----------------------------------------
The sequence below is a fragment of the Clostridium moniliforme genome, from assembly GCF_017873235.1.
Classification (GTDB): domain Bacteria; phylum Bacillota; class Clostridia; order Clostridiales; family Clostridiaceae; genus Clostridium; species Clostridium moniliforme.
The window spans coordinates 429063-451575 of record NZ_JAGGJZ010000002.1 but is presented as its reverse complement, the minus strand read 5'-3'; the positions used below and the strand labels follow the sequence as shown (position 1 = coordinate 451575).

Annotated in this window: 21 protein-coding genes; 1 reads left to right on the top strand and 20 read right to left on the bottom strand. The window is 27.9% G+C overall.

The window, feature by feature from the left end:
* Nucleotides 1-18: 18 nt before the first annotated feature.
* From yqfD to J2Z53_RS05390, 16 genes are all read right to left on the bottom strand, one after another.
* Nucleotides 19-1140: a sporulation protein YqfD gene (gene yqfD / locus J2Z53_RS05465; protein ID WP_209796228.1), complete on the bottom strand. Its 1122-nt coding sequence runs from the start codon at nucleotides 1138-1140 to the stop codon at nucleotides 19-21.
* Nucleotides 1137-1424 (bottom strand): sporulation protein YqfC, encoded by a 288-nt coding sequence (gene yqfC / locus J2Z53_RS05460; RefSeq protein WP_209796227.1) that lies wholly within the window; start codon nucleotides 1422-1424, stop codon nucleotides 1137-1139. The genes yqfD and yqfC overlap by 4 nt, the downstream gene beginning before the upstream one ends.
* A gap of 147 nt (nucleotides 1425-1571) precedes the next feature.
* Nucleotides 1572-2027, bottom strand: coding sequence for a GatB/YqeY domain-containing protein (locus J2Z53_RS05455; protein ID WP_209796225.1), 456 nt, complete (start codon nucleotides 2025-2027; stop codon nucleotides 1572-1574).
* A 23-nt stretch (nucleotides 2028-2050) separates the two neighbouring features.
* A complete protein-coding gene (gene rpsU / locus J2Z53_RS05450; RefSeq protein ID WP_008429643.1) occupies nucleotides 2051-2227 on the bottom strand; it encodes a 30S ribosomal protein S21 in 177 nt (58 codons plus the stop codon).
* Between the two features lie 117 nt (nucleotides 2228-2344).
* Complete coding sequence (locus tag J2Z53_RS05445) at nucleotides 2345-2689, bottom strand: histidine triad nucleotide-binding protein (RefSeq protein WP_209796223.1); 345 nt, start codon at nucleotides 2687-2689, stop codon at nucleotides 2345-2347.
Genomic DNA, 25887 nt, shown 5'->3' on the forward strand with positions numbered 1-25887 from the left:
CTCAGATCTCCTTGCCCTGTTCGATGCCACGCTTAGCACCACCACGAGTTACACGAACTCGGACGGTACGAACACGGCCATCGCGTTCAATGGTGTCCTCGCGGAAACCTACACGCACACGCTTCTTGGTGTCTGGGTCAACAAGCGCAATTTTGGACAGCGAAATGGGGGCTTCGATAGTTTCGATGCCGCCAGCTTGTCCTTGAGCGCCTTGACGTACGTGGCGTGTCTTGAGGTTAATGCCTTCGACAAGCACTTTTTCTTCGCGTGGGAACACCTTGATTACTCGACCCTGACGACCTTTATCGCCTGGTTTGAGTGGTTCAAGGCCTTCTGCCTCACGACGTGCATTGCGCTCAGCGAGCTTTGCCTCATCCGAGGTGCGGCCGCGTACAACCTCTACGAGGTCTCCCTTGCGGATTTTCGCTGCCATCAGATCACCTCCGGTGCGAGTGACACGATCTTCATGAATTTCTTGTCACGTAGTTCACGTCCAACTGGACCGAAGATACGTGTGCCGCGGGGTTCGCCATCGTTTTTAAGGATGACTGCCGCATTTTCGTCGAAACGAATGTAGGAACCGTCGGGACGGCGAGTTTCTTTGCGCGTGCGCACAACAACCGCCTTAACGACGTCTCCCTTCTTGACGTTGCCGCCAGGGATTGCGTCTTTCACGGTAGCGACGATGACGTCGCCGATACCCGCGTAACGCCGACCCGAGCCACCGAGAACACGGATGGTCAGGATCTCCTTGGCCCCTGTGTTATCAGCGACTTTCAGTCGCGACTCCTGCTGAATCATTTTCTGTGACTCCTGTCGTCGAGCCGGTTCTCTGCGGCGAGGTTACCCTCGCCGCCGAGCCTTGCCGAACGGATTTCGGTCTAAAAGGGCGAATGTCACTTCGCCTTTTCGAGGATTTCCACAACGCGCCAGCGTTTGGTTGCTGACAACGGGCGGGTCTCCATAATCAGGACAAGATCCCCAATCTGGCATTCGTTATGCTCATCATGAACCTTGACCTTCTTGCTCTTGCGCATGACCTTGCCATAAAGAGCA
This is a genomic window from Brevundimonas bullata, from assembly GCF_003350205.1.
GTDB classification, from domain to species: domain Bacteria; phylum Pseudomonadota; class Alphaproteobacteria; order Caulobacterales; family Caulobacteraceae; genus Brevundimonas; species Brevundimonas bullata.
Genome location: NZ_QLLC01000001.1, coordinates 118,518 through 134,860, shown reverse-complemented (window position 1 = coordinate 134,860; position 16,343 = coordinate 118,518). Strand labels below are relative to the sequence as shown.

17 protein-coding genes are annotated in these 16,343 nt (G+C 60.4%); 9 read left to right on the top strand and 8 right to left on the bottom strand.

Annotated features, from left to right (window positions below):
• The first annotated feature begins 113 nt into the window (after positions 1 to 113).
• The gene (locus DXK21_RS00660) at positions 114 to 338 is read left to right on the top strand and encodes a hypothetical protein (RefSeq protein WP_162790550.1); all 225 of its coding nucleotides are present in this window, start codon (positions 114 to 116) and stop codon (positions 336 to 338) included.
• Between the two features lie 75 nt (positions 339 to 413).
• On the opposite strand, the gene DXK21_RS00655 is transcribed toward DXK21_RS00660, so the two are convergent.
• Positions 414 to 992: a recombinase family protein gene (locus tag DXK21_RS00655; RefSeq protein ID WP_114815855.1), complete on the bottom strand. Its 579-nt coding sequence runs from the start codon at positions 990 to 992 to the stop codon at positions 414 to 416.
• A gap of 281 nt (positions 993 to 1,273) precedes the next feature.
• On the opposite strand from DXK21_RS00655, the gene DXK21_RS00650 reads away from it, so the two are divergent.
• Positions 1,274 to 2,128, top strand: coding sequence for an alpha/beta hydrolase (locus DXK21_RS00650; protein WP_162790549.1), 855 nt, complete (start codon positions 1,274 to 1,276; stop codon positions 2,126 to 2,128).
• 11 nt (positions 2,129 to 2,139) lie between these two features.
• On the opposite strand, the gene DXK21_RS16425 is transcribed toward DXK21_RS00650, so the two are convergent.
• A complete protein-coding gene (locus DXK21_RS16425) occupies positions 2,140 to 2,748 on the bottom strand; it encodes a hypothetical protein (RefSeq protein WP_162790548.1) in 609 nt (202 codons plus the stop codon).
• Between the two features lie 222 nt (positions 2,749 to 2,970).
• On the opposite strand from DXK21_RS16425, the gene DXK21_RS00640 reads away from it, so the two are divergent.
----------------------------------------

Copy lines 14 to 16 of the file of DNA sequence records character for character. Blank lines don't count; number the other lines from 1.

* Between the two features lie 117 nt (nucleotides 2228-2344).
* Complete coding sequence (locus tag J2Z53_RS05445) at nucleotides 2345-2689, bottom strand: histidine triad nucleotide-binding protein (RefSeq protein WP_209796223.1); 345 nt, start codon at nucleotides 2687-2689, stop codon at nucleotides 2345-2347.
Genomic DNA, 25887 nt, shown 5'->3' on the forward strand with positions numbered 1-25887 from the left: